Is the juice worth the squeeze?
The pre-validation process is the stage that comes in just before we enter MVP testing, if at all. By pre-validating your MVP, you limit the wastage of resources that go into testing inconsequential ideas. Products should exist because they offer solutions to market needs while making commercial sense.
For every concept that succeeds, there are thousands that don’t. Many product managers and entrepreneurs conceive ideas that they think solve pain points known to them or a small group. However, rarely are the pain points shared by a large enough audience to make the idea commercially viable.
A simple pre-validation process involves addressing certain critical areas of concern. This is by no means a conclusive list but helps deliver a broader perspective of the problem and solution.
Can the problem be ignored? Is there a workaround? Is the workaround cumbersome? How are customers currently managing this problem? Will the problem persist over the long run or is this a short-term phenomenon? Can the problem be eliminated entirely by our new concept? Will some areas be left unattended?
Are close substitutes available in the market? Will prospects consider them as a makeshift solution? Are they more economical? What threats do they pose now or in the future?
What is the estimated market size for this problem? Is this problem faced locally, regionally, nationally or globally? Are there any regulations or laws – legal, environmental, labor, privacy, societal, etc. that need to be complied with? Where will this market be 3/5yrs from now, even 10?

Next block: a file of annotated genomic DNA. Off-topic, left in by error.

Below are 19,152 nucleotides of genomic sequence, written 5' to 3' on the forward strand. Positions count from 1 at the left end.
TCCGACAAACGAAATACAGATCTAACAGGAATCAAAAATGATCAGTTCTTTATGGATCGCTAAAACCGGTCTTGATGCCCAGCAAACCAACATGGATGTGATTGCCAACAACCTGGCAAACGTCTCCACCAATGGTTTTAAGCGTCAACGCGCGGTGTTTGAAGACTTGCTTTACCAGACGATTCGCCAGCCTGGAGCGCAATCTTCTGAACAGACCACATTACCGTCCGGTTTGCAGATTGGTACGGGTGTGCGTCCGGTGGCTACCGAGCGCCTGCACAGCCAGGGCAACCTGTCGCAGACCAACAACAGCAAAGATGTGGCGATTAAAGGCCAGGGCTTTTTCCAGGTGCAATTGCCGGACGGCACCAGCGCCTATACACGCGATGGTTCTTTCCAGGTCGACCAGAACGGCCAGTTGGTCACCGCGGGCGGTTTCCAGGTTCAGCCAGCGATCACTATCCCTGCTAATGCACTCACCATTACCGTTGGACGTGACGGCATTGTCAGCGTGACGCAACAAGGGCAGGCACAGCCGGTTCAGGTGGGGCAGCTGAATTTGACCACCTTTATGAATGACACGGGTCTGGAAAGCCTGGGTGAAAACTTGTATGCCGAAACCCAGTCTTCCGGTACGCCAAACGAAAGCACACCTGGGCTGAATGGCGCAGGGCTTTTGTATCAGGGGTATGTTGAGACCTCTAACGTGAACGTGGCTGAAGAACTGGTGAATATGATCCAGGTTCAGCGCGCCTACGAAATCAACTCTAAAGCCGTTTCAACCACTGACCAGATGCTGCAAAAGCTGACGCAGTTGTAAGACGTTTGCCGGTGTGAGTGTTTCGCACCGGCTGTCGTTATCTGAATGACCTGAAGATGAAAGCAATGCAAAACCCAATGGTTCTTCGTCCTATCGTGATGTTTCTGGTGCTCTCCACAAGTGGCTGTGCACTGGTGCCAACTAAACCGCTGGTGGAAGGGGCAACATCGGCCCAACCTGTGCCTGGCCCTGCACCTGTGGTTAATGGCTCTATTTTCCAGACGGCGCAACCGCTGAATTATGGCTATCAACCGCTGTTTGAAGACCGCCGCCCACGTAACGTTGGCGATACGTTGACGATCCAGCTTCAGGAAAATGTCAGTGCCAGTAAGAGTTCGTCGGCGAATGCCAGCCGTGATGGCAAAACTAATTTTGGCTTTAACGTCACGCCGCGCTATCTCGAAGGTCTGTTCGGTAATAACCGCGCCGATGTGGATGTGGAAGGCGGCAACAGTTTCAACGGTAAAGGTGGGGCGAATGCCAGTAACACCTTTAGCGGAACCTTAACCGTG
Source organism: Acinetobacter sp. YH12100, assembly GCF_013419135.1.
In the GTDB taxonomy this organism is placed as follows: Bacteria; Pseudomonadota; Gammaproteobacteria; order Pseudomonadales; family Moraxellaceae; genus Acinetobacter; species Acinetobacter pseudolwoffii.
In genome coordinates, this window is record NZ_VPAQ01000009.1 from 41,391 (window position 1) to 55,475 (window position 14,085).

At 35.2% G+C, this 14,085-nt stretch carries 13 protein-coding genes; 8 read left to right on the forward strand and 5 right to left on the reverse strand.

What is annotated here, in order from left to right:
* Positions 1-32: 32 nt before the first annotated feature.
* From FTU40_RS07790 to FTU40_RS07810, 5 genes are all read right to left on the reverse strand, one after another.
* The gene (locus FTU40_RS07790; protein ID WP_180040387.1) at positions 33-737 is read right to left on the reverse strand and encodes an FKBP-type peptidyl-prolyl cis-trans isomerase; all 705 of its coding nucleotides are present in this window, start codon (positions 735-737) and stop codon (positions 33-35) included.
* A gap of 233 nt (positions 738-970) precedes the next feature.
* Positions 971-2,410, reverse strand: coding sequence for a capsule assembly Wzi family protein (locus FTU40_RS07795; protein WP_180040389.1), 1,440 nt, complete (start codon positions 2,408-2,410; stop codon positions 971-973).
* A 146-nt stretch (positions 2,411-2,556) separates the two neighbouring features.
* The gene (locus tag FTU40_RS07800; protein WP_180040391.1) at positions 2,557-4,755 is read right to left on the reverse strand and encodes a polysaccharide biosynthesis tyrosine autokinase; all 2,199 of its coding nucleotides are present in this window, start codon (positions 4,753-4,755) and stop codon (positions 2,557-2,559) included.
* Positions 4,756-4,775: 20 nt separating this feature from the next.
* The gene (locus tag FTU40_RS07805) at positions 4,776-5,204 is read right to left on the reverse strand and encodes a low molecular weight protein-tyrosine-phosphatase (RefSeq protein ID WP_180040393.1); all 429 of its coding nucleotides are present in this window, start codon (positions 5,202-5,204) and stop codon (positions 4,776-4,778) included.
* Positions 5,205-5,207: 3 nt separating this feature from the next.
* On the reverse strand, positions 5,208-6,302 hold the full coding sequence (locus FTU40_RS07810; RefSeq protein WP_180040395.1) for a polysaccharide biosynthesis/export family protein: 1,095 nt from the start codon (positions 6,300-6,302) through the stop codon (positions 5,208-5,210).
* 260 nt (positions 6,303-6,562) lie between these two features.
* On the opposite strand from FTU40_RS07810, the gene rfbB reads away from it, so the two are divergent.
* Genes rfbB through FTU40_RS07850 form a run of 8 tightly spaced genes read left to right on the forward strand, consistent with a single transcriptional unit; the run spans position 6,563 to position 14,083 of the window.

How established is competition in this market? Will it make sense to enter at this stage? How are they helping solve the problem? Are there any gaps in their solutions? How is the product differentiated from the competition and is it sustainable? Do we anticipate a reaction from competition and how?
What are the product features needed to solve the problem? What is the best method of delivery – physical/virtual? Can it be built in-house? Does development need to be outsourced? What is unique about the solution that the competition hasn’t identified? Why will customers see more value in our solution? Can our solution be patented or trademarked? Can we establish an early mover advantage?
What is the timeline to deliver the solution? Will the market exist by then? Would the market parameters change – environmental/legal/political etc? Where would the competition be at the time we launch?
What resources do we have currently and what would we need in the future? What is the current pricing structure from competition? Based on estimation, what will it cost to build such a solution? Is the margin worth going after? Is it sustainable? How will prices behave over the short, medium and long-term?
Pre-validating the concept saves a lot of resources. It forms the basis of Go/No-Go thinking. If the concept passes the pre-validation stage, it would have accumulated sufficient data and analysis to offer confidence in testing the MVP. Imagine a team’s performance level when it has enough research under its belt to warrant a strong belief in the viability of its product.